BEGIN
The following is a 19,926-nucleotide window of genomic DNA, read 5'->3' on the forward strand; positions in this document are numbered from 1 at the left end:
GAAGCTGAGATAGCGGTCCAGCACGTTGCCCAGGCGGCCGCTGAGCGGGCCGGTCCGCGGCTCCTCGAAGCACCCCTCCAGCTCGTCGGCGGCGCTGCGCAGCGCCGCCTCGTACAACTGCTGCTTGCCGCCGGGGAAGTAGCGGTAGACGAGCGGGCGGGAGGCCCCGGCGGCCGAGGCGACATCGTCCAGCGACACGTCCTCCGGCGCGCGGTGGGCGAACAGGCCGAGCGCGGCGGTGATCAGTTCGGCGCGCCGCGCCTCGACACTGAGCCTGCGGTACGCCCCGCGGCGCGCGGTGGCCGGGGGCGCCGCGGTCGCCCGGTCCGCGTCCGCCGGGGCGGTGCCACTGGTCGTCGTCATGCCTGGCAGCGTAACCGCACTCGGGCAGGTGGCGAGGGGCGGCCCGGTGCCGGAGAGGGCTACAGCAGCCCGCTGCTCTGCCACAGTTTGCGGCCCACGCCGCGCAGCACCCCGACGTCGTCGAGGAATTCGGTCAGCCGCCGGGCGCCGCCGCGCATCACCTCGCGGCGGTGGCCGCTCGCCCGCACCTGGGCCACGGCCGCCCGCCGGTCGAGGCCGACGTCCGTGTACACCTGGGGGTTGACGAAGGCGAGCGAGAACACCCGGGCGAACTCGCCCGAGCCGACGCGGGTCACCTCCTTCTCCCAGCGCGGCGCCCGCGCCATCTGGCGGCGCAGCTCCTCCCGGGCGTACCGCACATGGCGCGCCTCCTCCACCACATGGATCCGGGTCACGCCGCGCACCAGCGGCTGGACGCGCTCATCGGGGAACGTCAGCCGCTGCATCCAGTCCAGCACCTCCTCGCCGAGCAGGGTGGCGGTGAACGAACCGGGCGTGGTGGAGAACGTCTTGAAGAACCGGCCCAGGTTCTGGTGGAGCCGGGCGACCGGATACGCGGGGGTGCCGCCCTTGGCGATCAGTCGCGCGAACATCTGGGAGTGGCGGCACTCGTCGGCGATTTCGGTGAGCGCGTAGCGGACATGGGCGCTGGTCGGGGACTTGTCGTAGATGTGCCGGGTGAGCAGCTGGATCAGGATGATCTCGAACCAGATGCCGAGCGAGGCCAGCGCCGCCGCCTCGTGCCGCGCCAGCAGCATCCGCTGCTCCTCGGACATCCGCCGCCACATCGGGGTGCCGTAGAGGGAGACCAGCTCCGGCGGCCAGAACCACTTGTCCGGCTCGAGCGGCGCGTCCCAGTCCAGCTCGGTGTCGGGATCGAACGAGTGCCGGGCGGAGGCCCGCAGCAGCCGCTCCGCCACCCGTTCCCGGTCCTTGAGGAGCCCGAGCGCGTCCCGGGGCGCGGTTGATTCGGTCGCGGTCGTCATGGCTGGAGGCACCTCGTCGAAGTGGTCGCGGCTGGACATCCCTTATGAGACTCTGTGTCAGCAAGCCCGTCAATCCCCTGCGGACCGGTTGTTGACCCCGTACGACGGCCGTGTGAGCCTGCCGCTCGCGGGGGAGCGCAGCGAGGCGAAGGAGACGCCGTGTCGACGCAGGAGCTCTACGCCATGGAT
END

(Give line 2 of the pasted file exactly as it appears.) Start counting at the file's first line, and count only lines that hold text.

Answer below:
GAAGCTGAGATAGCGGTCCAGCACGTTGCCCAGGCGGCCGCTGAGCGGGCCGGTCCGCGGCTCCTCGAAGCACCCCTCCAGCTCGTCGGCGGCGCTGCGCAGCGCCGCCTCGTACAACTGCTGCTTGCCGCCGGGGAAGTAGCGGTAGACGAGCGGGCGGGAGGCCCCGGCGGCCGAGGCGACATCGTCCAGCGACACGTCCTCCGGCGCGCGGTGGGCGAACAGGCCGAGCGCGGCGGTGATCAGTTCGGCGCGCCGCGCCTCGACACTGAGCCTGCGGTACGCCCCGCGGCGCGCGGTGGCCGGGGGCGCCGCGGTCGCCCGGTCCGCGTCCGCCGGGGCGGTGCCACTGGTCGTCGTCATGCCTGGCAGCGTAACCGCACTCGGGCAGGTGGCGAGGGGCGGCCCGGTGCCGGAGAGGGCTACAGCAGCCCGCTGCTCTGCCACAGTTTGCGGCCCACGCCGCGCAGCACCCCGACGTCGTCGAGGAATTCGGTCAGCCGCCGGGCGCCGCCGCGCATCACCTCGCGGCGGTGGCCGCTCGCCCGCACCTGGGCCACGGCCGCCCGCCGGTCGAGGCCGACGTCCGTGTACACCTGGGGGTTGACGAAGGCGAGCGAGAACACCCGGGCGAACTCGCCCGAGCCGACGCGGGTCACCTCCTTCTCCCAGCGCGGCGCCCGCGCCATCTGGCGGCGCAGCTCCTCCCGGGCGTACCGCACATGGCGCGCCTCCTCCACCACATGGATCCGGGTCACGCCGCGCACCAGCGGCTGGACGCGCTCATCGGGGAACGTCAGCCGCTGCATCCAGTCCAGCACCTCCTCGCCGAGCAGGGTGGCGGTGAACGAACCGGGCGTGGTGGAGAACGTCTTGAAGAACCGGCCCAGGTTCTGGTGGAGCCGGGCGACCGGATACGCGGGGGTGCCGCCCTTGGCGATCAGTCGCGCGAACATCTGGGAGTGGCGGCACTCGTCGGCGATTTCGGTGAGCGCGTAGCGGACATGGGCGCTGGTCGGGGACTTGTCGTAGATGTGCCGGGTGAGCAGCTGGATCAGGATGATCTCGAACCAGATGCCGAGCGAGGCCAGCGCCGCCGCCTCGTGCCGCGCCAGCAGCATCCGCTGCTCCTCGGACATCCGCCGCCACATCGGGGTGCCGTAGAGGGAGACCAGCTCCGGCGGCCAGAACCACTTGTCCGGCTCGAGCGGCGCGTCCCAGTCCAGCTCGGTGTCGGGATCGAACGAGTGCCGGGCGGAGGCCCGCAGCAGCCGCTCCGCCACCCGTTCCCGGTCCTTGAGGAGCCCGAGCGCGTCCCGGGGCGCGGTTGATTCGGTCGCGGTCGTCATGGCTGGAGGCACCTCGTCGAAGTGGTCGCGGCTGGACATCCCTTATGAGACTCTGTGTCAGCAAGCCCGTCAATCCCCTGCGGACCGGTTGTTGACCCCGTACGACGGCCGTGTGAGCCTGCCGCTCGCGGGGGAGCGCAGCGAGGCGAAGGAGACGCCGTGTCGACGCAGGAGCTCTACGCCATGGAT